The Supreme Court determined that the death penalty under Section 302 of the IPC is not irrational or against public interest, aligning with the principles of Article 19 of the Indian Constitution. It affirmed that the Constitution allows for deprivation of life or personal liberty under fair and just procedures established by legitimate legislation, as implied by Article 21. Section 354(3) of the CrPC was challenged for not requiring exceptional reasons for granting the death penalty when life imprisonment is also an option. Relying on precedents like Jagmohan Singh v. State of Uttar Pradesh and Rajendra Prasad v. State of Uttar Pradesh, the Court concluded that the death penalty doesn’t abridge freedoms under Article 19(1) and doesn’t violate Article 14. However, it acknowledged that a death sentence should be the exception rather than the rule.


Justice Bhagwati dissented from the majority opinion, arguing that the provision in Section 302 of the IPC prescribing the death penalty as an alternative to life imprisonment is unconstitutional and violates Articles 14 and 21 of the Constitution. He contended that the provision lacks clear legislative guidance on when a death sentence can be imposed, leading to potential arbitrariness. According to Justice Bhagwati, the absence of specific criteria for determining when the death penalty is warranted undermines the principles of fairness and justice enshrined in the Constitution. He emphasized the need for legislative clarity and guidance to ensure that the imposition of the death penalty is consistent with constitutional principles and fundamental rights.


  • Death penalty is warranted only in the gravest cases of extreme culpability.
  • Judges should assess both the circumstances of the crime and the offender before imposing the death penalty.
  • Life imprisonment is the norm, with death sentence reserved as an exception.
  • Death penalty should only be considered when life imprisonment appears insufficient.
  • Before opting for the death penalty, a balance sheet of aggravating and mitigating factors must be created.
  • Mitigating circumstances should be given significant weight, and a fair balance between aggravating and mitigating factors must be struck.

The ambiguity surrounding the criteria for imposing the death penalty, as observed in the Bachan Singh case, has led to various interpretations diverging from the actual judgment. Critics argue that the lack of normative clarity within the framework fails to elucidate the interrelationship between aggravating and mitigating factors. While factors like age, mental state, and socio-economic background of the offender are considered, judges are left with significant discretion to interpret and apply these criteria, leading to inconsistency in sentencing.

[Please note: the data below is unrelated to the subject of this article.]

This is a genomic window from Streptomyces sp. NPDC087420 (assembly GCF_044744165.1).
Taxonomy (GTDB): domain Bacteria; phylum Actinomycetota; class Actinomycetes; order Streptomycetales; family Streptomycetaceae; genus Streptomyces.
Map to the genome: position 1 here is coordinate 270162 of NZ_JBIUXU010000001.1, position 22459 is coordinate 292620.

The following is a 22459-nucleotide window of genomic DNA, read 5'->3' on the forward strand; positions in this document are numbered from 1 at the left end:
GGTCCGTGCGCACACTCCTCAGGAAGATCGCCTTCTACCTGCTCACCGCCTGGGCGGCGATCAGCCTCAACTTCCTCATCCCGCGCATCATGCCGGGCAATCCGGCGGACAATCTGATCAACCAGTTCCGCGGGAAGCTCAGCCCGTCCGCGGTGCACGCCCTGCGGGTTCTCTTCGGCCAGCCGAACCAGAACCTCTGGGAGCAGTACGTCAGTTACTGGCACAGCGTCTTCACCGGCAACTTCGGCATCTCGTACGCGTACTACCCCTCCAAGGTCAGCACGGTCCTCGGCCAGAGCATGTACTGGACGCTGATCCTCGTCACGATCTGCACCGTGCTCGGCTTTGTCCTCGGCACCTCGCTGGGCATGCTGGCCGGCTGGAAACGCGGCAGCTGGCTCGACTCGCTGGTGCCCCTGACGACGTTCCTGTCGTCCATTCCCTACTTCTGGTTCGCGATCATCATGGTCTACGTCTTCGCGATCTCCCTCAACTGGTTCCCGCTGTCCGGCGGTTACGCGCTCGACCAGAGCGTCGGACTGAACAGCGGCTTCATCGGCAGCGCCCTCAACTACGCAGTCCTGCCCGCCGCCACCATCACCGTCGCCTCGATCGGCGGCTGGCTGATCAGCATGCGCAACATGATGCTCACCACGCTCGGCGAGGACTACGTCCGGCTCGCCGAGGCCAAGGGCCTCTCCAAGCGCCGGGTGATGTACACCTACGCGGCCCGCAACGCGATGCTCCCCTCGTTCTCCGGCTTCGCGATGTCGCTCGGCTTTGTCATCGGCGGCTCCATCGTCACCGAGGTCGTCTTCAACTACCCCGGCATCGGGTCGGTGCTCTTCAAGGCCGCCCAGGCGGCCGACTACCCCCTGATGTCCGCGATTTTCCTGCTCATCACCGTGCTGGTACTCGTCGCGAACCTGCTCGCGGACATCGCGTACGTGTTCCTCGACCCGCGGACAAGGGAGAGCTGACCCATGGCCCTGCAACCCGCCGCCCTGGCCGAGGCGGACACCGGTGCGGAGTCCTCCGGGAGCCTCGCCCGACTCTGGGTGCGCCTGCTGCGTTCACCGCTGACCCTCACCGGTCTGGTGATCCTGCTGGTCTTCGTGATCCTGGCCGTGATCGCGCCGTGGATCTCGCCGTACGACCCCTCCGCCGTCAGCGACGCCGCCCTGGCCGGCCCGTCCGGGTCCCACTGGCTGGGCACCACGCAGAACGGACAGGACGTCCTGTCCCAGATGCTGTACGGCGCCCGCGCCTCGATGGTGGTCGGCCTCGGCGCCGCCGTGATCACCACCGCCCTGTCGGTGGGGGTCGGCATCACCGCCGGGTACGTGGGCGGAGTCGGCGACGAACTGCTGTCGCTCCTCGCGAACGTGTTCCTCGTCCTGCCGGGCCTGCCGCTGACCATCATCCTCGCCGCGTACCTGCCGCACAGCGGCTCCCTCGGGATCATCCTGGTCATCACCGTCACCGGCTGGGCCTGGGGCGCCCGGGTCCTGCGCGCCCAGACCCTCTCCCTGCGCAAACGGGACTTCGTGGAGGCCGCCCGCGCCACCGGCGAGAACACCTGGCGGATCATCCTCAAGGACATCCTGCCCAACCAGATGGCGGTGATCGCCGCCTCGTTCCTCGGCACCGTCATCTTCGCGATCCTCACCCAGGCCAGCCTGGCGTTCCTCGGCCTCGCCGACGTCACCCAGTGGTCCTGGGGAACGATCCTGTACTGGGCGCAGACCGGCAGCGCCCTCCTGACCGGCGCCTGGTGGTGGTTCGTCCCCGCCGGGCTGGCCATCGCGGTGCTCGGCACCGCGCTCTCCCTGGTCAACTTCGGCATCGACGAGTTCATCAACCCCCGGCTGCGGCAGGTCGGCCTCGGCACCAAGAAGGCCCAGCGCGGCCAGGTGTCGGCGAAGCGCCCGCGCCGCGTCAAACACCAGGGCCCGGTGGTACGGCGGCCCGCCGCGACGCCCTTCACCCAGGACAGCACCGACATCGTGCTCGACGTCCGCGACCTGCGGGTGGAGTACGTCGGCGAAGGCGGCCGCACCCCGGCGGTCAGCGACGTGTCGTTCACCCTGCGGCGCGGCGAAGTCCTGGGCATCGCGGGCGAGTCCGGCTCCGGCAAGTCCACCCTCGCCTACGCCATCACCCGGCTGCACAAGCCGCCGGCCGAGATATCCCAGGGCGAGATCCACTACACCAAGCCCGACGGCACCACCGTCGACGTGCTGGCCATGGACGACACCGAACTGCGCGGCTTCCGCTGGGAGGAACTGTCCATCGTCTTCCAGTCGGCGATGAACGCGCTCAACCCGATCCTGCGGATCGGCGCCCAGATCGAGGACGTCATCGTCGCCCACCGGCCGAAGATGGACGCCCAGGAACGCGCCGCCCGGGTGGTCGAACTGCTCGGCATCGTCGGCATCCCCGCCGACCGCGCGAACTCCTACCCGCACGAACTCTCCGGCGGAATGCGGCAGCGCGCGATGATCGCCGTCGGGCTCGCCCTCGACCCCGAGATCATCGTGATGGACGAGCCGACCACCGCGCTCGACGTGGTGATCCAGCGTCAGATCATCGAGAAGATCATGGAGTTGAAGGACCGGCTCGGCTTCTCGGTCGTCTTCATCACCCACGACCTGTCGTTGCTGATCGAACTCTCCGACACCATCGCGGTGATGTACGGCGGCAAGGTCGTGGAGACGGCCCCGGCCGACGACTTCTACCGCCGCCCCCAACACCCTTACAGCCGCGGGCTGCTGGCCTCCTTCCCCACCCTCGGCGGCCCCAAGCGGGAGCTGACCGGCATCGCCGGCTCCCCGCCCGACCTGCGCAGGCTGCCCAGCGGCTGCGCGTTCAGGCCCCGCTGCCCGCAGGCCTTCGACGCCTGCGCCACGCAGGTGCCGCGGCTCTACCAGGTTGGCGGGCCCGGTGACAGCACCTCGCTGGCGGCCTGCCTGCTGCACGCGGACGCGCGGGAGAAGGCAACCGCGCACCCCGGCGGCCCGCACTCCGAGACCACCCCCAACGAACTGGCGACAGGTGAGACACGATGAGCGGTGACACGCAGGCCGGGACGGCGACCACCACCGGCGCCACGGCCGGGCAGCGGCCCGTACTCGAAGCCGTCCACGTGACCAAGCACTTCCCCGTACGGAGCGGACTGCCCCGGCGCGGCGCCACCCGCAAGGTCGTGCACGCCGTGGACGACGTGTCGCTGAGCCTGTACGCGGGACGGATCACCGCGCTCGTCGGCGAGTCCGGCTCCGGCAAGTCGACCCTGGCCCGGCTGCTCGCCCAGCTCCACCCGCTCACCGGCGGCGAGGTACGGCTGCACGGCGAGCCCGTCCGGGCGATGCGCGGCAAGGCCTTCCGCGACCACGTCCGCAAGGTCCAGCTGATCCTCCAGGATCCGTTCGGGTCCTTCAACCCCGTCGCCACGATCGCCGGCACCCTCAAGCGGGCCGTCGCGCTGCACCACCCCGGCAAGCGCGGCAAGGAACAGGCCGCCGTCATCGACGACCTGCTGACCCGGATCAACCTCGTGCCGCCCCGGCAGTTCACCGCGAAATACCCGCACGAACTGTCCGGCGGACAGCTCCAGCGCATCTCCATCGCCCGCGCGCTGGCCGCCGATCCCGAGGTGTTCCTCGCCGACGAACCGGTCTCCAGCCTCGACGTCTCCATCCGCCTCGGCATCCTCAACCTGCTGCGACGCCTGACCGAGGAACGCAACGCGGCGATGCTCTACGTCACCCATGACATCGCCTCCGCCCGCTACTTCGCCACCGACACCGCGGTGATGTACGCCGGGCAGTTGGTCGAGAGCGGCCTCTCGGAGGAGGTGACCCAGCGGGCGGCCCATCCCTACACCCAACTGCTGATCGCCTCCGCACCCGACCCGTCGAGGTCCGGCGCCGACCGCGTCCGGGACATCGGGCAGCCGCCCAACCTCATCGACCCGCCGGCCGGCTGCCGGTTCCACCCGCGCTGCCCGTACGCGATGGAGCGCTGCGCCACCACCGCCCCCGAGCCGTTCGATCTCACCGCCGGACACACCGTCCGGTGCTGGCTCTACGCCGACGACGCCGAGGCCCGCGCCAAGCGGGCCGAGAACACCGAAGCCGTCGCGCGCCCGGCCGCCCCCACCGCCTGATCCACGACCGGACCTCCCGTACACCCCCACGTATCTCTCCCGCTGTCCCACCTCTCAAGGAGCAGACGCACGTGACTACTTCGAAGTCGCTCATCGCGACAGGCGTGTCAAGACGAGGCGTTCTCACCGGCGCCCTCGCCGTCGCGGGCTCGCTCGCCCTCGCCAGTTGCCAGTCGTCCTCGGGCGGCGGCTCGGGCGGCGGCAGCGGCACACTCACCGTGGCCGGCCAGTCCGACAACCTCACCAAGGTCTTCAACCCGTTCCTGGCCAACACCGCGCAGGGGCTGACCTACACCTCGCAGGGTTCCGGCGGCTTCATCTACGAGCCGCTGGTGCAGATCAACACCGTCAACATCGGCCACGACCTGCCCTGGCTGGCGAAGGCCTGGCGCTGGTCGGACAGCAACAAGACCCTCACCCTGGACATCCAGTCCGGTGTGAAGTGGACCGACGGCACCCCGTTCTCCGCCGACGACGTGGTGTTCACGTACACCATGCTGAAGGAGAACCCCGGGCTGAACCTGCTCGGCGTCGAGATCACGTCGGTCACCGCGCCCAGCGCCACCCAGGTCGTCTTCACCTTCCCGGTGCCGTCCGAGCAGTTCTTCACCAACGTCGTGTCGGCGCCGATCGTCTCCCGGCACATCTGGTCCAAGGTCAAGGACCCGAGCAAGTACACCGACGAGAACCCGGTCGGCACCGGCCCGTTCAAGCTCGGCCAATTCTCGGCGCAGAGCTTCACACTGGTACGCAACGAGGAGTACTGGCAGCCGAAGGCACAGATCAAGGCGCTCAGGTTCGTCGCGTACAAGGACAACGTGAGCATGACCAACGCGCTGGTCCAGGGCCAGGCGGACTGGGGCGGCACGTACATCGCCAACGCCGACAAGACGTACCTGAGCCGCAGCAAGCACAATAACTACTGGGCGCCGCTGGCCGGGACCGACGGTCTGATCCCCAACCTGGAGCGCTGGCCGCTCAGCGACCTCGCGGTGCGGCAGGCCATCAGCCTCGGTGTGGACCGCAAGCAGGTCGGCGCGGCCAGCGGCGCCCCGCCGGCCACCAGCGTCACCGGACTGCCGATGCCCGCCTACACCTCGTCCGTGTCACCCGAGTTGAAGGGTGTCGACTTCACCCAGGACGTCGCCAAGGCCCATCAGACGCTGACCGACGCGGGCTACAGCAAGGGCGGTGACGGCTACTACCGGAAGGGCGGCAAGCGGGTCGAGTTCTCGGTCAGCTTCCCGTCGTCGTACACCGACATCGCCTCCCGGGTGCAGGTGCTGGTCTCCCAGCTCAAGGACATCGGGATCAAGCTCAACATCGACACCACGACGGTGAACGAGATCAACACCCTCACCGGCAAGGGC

Moreover, the absence of a theoretical framework developed in the Bachan Singh case has undermined procedural fairness in sentencing proceedings. This normative gap allows judges to exercise their discretion based on personal considerations, further exacerbating inconsistencies in the application of the death penalty.

Contrary to the majority opinion in Bachan Singh, the efficacy of the death penalty as a deterrent to heinous offenses has been widely contested. Surveys and statistical reports, including those conducted by the UN, have failed to provide conclusive evidence supporting the notion that executions act as a deterrent. Countries like Canada, which abolished the death penalty in 1976, saw a decrease in the homicide rate, challenging the notion of deterrence.

Additionally, concerns regarding wrongful convictions leading to the execution of innocents persist. In the USA, numerous cases have surfaced where individuals sentenced to death were later exonerated or released due to innocence. In India, biases in criminal investigations against marginalized communities have resulted in disproportionate application of the death penalty, raising questions of fairness and justice.

Calls for the abolition of the death penalty for all crimes have gained momentum, with the 262nd Law Commission Report in 2015 advocating for its abolition in ordinary crimes. Activists continue to advocate for abolishing the death penalty, citing concerns over fairness, justice, and human rights violations.

As challenges to the constitutionality of the death penalty persist in courts, the Supreme Court faces the task of clarifying whether the absence of political will is sufficient grounds to override an individual’s right to life.


The concept of the “rarest of the rare” category, as exemplified in cases like Nirbhaya’s, signifies crimes that shock the collective conscience, yet its application remains subjective and arbitrary. Distinguishing between ordinary and rare murders lacks clarity, leaving judges to rely on personal values and sensitivity in awarding the death penalty. Instances like the Kathua and Unnao rape cases, despite their brutality, didn’t result in death sentences, prompting questions on the evolving nature of crime severity and punishment.

There’s an urgent need for a structured framework to govern the imposition of the death penalty, evaluating its societal benefits. Courts must prioritize crime prevention and reformation alongside punishment, ensuring a balance between the rights of convicts and victims for societal peace and future crime prevention.

The Bachan Singh v. State of Punjab case remains pivotal in the discourse on the death penalty’s constitutionality, establishing the “rarest of the rare” doctrine. While serving as a guiding precedent, courts must exercise caution due to the irreversible nature of the death penalty, necessitating clear guidelines for its imposition.


Bachan Singh vs State Of Punjab on 9 May, 1980 (indiankanoon.org)

Case Summary: Bachan Singh vs. State of Punjab – LawLex.Org

Bachan Singh v. State of Punjab | LawFoyer

Bachan Singh v. State of Punjab (1980) : case analysis (ipleaders.in)

Bachan Singh Vs State Of Punjab – Case Analysis – Law Corner

Bachan Singh vs. State of Punjab – Law Times Journal